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North Texas doctors used people from homeless shelters to carry out pill mill scheme, DOJ says

Two doctors and 47 others were charged Thursday in the Northern District of Texas for conspiracy to possess with intent to distribute controlled substances.
White pills spilling out of bottle. (Photo: ThinkStock)

Updated at 12:04 p.m. Friday with a statement from a defense attorney. 

Forty-nine people were charged Thursday in the Northern District of Texas with participating in a nine-year, $18 million pill mill scheme, the Department of Justice said in a news release. 

Of the 49 defendants charged, two are doctors and two are pharmacists. All have been arrested and charged with conspiracy to possess with intent to distribute controlled substances. 

According to the DOJ, 61-year-old Dr. Caesar Mark Capistrano and 36-year-old Dr. Tameka Lachelle Noel allegedly wrote prescriptions for hydrocodone, oxycodone, alprazolam, carisoprodol, zolpidem, phentermine, and promethazine with codeine with the knowledge those drugs would hit the streets for illegal use.

"The government's allegations cover a 10-year period. We will leave no stone unturned in the defense of Dr. Capistrano - who is presumed innocent - as we go through voluminous records recently released by the government," said defense attorney Benson Varghese in a written statement. "We look forward to Dr. Capistrano's day in court."

The doctors were assisted by 48-year-old clinic manager Shirley Ann Williams, who allegedly got a network of recruiters to find people from local homeless shelters and the community to pose as patients and get prescriptions for controlled substances from the doctors.

The recruiters paid each "patient" anywhere from $50-$200 in cash to get the prescriptions. The recruiters then got the prescriptions filled at various complicit pharmacies in North Texas and distributed the drugs for resale on the streets, according to the DOJ.

Williams, the DOJ said, does not have a medical license or a DEA registration, but she was the person who many of these "patients" saw at the clinic. Williams would see the "patient," then prescribe the drugs "without a legitimate medical purpose," according to the DOJ.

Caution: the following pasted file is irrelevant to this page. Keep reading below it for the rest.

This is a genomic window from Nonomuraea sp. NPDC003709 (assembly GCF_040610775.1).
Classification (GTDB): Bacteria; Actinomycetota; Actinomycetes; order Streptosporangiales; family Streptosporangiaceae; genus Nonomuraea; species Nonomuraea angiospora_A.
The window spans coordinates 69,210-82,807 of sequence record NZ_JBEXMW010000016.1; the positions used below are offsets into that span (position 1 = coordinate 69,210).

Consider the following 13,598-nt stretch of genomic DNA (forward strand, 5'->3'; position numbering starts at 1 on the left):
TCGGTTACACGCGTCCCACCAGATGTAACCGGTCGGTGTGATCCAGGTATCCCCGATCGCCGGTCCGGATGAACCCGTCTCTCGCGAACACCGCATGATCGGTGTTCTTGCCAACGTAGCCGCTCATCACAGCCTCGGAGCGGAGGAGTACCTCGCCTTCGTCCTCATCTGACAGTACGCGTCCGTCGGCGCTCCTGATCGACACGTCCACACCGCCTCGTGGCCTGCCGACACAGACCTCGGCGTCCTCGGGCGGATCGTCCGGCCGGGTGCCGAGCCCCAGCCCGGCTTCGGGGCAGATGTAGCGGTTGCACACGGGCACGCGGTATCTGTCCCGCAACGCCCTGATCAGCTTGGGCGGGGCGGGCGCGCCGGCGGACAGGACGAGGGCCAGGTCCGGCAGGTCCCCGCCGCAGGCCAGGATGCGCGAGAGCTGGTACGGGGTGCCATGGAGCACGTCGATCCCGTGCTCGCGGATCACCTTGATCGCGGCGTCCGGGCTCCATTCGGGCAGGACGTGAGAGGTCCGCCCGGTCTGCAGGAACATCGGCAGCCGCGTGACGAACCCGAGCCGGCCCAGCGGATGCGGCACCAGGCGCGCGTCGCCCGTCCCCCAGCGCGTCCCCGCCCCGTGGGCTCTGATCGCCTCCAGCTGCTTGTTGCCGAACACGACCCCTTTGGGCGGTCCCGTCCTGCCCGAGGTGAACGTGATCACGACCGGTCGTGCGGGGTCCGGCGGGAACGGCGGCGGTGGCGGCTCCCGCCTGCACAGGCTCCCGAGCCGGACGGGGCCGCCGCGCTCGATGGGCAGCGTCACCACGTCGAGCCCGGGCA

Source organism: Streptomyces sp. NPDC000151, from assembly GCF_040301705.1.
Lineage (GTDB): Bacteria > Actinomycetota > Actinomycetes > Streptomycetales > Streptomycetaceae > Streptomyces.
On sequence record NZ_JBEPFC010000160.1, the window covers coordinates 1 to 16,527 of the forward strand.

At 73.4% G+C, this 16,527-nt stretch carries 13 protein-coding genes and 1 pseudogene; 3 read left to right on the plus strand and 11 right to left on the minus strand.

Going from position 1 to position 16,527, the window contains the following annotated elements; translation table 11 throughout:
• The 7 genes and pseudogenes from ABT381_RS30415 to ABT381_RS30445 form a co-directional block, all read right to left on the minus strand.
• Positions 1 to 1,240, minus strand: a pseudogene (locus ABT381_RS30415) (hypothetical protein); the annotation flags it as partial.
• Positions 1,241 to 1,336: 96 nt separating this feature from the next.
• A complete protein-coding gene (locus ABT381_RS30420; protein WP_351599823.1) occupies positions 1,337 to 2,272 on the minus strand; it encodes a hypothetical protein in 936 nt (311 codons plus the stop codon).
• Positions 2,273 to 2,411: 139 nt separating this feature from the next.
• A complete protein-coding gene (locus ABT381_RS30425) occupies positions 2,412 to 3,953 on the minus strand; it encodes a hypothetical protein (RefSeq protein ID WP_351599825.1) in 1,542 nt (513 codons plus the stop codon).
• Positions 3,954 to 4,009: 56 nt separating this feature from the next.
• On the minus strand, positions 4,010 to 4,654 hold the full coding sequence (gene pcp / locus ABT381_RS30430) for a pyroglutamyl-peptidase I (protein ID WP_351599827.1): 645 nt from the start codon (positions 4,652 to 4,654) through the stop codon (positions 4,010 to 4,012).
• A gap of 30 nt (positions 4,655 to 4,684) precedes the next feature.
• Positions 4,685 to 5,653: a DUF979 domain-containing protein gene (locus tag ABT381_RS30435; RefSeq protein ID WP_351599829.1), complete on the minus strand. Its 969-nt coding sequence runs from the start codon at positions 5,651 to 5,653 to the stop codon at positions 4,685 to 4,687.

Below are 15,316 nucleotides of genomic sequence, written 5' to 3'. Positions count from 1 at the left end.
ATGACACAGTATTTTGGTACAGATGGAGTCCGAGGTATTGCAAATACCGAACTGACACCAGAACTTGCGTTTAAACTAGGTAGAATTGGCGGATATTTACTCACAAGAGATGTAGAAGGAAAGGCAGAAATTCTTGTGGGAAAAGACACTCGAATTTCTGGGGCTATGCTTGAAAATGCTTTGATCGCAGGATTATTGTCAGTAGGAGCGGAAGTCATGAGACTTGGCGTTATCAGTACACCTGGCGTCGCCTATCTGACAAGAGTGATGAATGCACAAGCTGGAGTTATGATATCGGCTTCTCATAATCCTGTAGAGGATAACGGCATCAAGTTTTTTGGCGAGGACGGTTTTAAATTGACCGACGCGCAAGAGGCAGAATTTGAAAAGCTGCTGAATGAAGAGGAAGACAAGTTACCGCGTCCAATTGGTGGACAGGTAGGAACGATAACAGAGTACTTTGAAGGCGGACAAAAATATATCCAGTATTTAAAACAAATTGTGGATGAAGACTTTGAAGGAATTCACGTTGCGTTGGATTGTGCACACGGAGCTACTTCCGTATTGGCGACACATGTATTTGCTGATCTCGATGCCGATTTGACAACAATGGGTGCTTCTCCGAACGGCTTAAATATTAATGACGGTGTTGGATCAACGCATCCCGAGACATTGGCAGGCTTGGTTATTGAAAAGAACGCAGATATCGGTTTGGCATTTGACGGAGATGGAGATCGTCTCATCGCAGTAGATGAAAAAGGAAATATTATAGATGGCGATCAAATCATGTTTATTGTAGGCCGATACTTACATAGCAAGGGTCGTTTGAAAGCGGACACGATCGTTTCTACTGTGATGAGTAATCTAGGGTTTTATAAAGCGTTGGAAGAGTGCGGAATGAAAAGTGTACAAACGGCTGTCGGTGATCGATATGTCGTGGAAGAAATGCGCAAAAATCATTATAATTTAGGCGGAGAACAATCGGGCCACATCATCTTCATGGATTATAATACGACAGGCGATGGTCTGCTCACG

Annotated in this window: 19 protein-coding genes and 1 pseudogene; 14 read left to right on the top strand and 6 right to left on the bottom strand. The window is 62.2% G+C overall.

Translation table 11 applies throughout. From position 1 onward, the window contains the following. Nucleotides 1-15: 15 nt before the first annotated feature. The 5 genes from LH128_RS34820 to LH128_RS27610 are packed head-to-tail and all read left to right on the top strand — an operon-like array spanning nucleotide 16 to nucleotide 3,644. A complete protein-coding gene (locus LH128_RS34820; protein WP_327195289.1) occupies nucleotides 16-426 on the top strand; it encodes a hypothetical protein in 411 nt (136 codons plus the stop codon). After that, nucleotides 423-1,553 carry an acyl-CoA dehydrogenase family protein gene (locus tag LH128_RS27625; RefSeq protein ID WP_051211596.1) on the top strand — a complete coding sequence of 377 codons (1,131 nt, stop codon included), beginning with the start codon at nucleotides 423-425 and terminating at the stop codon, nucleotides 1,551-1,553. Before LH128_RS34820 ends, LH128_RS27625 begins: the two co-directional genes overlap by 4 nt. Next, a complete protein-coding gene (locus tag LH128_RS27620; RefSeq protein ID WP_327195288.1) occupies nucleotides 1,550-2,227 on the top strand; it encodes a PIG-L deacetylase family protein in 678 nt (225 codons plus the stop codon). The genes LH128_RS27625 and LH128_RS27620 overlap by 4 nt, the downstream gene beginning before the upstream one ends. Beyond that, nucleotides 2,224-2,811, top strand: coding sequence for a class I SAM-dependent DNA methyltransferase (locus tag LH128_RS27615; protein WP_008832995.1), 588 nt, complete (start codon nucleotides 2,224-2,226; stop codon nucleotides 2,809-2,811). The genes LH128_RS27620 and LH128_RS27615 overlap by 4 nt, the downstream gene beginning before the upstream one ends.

The doctors and Williams would often include other, non-controlled substances like antibiotics along with the drugs in order to seem more legitimate, the DOJ said.

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The pill mill scheme ran for nine years. Capistrano issued prescriptions for the full nine years and issued more than 524,000 doses of hydrocodone, 430,000 doses of carisoprodol, 77,000 doses of alprazolam, and 2.07 million doses of promethazine with codeine, the DOJ said.

Over a seven-year span, Noel issued prescriptions for more than 200,000 doses of hydrocodone, 55,000 doses of carisoprodol, 14,000 doses of alprazolam, and 450,000 doses of promethazine with codeine, according to the DOJ.

The DOJ said the doctors would often prescribe multiple drugs at the same time, and often at the highest dosages possible.

If convicted, each defendant faces up to 20 years in prison.

The DEA Dallas Field Division’s Fort Worth Office, Homeland Security Investigations, the criminal investigations unit of the IRS, the U.S. Marshals, the U.S. Postal Inspection Service, the Parker County Sheriff’s Office, the Fort Worth Police Department and the Arlington Police Department all contributed to Operation Wasted Daze, which discovered the pill mill and arrested the defendants.

“Medical professionals hold the public’s trust to provide what is in the best interests of their patients,” DEA Dallas Field Division Special Agent in Charge Eduardo A. Chávez said in the DOJ's news release.  “When this is eroded by supplying diverted prescription drugs to the streets in Fort Worth, DEA Dallas will ensure they are held accountable to the fullest extent of the law.”

Medical professionals charged in the scheme include:

  • Caesar Mark Capistrano, medical doctor  
  • Tameka Lachelle Noel, medical doctor
  • Ngozika Tracey Njoku, nurse practitioner

Clinic staff charged in the scheme include:

  • Shirley Ann Williams, clinic office manager
  • Latonya Ann Tucker, office staff  

Recruiters charged in the scheme include:

  • Ritchie Dale Milligan, Jr
  • Wayne Benard Kincade
  • Katie Lorane Parker
  • Cynthia Denise Cooks

 Pharmacists charged in the scheme include:

  • Wilkinson Oloyede Thomas, Calvary Pharmacy
  • Christopher Kalejaiye Ajayi, Remcare Pharmacy
  • Bartholomew Anny Akubukwe, Beco Pharmacy
  • Nedal Helmi Naser, Brandy Pharmacy
  • Ethel Oyekunle-Bubu, Ethel’s Pharmacy